I love linear types. Like, alot (big fan of ATS even though it’s basically unusable lol). However, I’m not sure it can be achieved in OCaml without wrapping all of our code in a monadic computation, which would be a lot of work. Would be interested in seeing a demo that is safe and allows you to drop in and out of the monad in an easy way.

thanks for this writeup – it’s great.
looking at the pipe related issues we’ve had, it seems like most of them are either

  1. Writing to closed pipes
  2. Pipes overflowing (I guess because we’re not making adequate use of the push back mechanism)

can you outline briefly how this would help address these issues, and any other issues we’ve seen with pipes that this would help address?

I will address the issues that you brought up (which have been pervasive throughout our development), as well as an issue that I believe this alternative improves on.

Writing to closed pipes

Writing to closed pipes is an issue we have run into repeatedly because we do not have or fit our code into a formal abstraction around “component management” (here, a component is being defined as a group of threads that have a shared lifecycles, resources, and concerns). For instance, the most common place we have seen this is when adding new pipes to the transition frontier controller. The transition frontier controller and transition handler are a group of threads with a shared lifecycle and resource scope. We run this “component” when we are in the participation phase of the protocol. However, the system will shut down this component when entering a bootstrap phase and restart it when exiting that phase. In order to manage this shut down, we close all the pipes that were opened for the component to run. What keeps on happening is that new pipes get introduced internally ad-hoc and the logic to close those pipes correctly is not implemented. This can be trickier than it seems on the surface as there are “high level” pipes which are the entry point of the concurrent control flow, and if you add one of those, you need to make sure to close those in some imperative function, but there are also “intermediate pipes” which a consuming further downstream, and each individual thread that manages those pipes needs to be responsible for tearing it down as a side effect of it’s upstream pipe closing.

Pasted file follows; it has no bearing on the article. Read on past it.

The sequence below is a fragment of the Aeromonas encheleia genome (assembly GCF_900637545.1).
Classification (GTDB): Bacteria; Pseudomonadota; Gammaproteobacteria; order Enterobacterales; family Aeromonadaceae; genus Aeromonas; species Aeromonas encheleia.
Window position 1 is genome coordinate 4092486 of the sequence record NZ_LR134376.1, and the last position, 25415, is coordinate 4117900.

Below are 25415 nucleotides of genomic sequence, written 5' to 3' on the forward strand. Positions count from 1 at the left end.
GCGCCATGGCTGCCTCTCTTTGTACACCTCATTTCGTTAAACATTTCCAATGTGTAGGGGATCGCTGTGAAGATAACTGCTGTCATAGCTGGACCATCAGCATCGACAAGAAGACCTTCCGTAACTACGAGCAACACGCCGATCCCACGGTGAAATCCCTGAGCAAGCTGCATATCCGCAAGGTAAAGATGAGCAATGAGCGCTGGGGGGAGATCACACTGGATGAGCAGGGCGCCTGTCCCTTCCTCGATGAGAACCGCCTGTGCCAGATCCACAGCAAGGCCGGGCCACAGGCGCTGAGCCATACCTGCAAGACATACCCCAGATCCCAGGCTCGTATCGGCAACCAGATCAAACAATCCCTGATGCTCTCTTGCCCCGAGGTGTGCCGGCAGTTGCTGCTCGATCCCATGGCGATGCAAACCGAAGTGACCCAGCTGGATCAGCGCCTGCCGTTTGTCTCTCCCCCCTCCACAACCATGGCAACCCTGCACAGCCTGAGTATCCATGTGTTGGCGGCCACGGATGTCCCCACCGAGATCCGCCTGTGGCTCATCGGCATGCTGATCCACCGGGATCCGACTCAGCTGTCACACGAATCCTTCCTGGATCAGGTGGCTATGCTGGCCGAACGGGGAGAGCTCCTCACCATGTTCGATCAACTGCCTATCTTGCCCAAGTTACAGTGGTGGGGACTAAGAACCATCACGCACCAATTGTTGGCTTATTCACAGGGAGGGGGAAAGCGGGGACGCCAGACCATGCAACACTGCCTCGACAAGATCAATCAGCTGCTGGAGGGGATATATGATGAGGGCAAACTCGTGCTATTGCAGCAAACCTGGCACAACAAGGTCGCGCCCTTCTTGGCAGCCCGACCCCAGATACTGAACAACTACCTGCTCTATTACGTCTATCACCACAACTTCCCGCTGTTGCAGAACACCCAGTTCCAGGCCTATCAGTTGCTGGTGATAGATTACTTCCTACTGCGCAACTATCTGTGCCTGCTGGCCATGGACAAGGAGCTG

Under the Erlang/OTP model, the concept of a “process” encapsulates the individual lifecycle and resource management of one piece of the architecture, automatically closing downstream connections and reopening new pipes when a new process is spawned. This means that if there is a write to a closed pipe, that is actually a bug with the abstraction and not the code as the code is left completely abstract from this low level primitive manipulation. Further more, the usage of “supervisor trees” provides further fault tolerance to this system, ensuring all children shut down and that any errors from them are handled or bubbled up in scope to be handled elsewhere. This creates a more concrete methodology for us to design the lifecycle of our processes to avoid other less obvious mistakes that have similar root causes to the “writing to a closed pipe” issue.

Pipe Overflow

Pipe overflow is a little bit more complicated as it has shown up for a variety of reasons. I think the easiest thing to do is to give a little history on why it happens at all, because this comes from our abstraction we built on top of janestreet’s pipes in order to help prevent shortcomings in our architecture design, though in hindsight, I think it was a mistake.

Async pipes are modeled as infinite queues of data sent between concurrent threads. Infinite queues are a common abstraction in concurrent programming (and in fact, the OTP mailboxes described above also work off of an infinite queue, though there are more interesting behaviors you can implement on top of it). However, in a tightly nit system that intends to stay as synchronized as possible (like a cryptocurrency protocol node), letting these queues grow forever is far from ideal since that means you could have a constant drift of desynchronization where you get further and further behind. In order to help combat this, we decided that while we design and layout our system, we wanted to put restrictions on the max size of pipes and crash so that we can identify bottlenecks in the architecture and patch them (though long term we always knew we would need to revisit capped pipes since it’s not good to do this in a production system). So, whenever we got the pipe overflow issue, it was typically indicative that either the wrong type of pipe was chosen, or that there is an assumption in the concurrent control flow that was not true in practice. I would also expect these to show up when we stress test our concurrent code for things like DDoS prevention, though we haven’t gotten there yet.